Benjamin Franklin, Jonathan Edwards, and the Representation of American Culture

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Barbara B. Oberg, Harry S. Stout
Oxford University Press, May 20, 1993 - Religion - 240 pages
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This interdisciplinary collection of comparative essays by distinguished historians and literary critics looks at aspects of the thought of Jonathan Edwards and Benjamin Franklin and considers the place of these two men in American culture. Probably the two most examined figures of the colonial period, they have often been the object of comparative studies. These characterizations usually portray them as mutually exclusive ideal types, thus placing them in categories as different and opposed as "traditional" and "modern." In these essays--by such scholars as William Breitenbach, Edwin Gaustad, Elizabeth Dunn, and Ruth Bloch--polemical contrasts disappear and Edwards and Franklin emerge as contrapuntal themes in a larger unity. Benjamin Franklin, Jonathan Edwards, and the Representation of American Culture is a valuable addition to scholarship on American literature and thought.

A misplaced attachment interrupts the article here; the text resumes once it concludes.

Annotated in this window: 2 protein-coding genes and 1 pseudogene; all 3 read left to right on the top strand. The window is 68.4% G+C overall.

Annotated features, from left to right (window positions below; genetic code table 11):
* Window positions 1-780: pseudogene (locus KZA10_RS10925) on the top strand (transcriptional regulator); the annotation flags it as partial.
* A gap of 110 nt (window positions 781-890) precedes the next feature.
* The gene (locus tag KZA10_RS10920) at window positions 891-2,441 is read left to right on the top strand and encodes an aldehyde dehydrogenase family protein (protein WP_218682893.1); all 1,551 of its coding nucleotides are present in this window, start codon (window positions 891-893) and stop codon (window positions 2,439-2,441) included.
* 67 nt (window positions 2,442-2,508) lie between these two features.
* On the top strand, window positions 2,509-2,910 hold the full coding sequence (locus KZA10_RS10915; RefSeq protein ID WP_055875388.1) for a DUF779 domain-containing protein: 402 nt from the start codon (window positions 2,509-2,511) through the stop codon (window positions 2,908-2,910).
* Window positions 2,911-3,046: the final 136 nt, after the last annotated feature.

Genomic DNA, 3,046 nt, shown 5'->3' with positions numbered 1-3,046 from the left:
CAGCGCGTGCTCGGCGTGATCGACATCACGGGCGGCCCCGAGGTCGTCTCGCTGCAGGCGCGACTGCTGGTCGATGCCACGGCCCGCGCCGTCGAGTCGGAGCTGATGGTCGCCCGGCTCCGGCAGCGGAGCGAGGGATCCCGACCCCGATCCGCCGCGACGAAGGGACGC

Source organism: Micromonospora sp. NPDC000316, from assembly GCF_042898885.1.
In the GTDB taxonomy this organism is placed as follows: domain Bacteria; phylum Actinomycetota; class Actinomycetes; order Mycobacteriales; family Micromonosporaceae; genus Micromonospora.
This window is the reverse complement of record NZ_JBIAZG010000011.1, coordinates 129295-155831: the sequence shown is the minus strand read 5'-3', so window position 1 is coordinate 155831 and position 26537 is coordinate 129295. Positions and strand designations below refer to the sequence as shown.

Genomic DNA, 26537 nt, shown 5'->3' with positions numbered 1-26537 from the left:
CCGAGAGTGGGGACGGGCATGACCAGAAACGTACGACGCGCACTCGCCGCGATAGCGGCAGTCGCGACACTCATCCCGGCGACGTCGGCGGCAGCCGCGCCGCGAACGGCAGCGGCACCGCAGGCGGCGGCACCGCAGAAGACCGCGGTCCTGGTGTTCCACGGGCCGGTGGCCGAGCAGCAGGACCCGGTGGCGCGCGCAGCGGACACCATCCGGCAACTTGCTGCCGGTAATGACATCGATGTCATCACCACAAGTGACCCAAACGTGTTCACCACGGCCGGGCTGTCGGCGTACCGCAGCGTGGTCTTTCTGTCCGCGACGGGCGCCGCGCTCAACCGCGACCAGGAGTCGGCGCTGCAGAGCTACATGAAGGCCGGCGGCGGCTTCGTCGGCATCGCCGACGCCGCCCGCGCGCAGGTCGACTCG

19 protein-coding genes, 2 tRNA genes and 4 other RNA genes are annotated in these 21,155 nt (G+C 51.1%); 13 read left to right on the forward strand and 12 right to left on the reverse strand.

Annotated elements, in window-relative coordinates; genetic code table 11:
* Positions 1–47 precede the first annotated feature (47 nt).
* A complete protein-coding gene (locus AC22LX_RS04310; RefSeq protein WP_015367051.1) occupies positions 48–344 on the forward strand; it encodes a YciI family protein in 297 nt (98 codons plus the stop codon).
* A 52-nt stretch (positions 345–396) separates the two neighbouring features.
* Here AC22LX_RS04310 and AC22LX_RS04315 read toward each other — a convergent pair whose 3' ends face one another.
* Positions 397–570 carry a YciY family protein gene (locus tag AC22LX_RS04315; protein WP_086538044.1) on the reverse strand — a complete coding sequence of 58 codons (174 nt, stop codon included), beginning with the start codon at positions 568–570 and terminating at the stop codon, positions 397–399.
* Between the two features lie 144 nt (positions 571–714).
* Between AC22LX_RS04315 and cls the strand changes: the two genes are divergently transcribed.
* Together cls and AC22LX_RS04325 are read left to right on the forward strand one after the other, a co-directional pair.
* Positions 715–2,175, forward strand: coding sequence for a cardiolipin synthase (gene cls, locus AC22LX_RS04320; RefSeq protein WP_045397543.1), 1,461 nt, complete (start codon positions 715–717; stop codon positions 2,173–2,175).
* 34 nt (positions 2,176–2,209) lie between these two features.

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Contents

1 Introduction
3
MIND
11
CULTURE
99
LANGUAGE
169
Index
219
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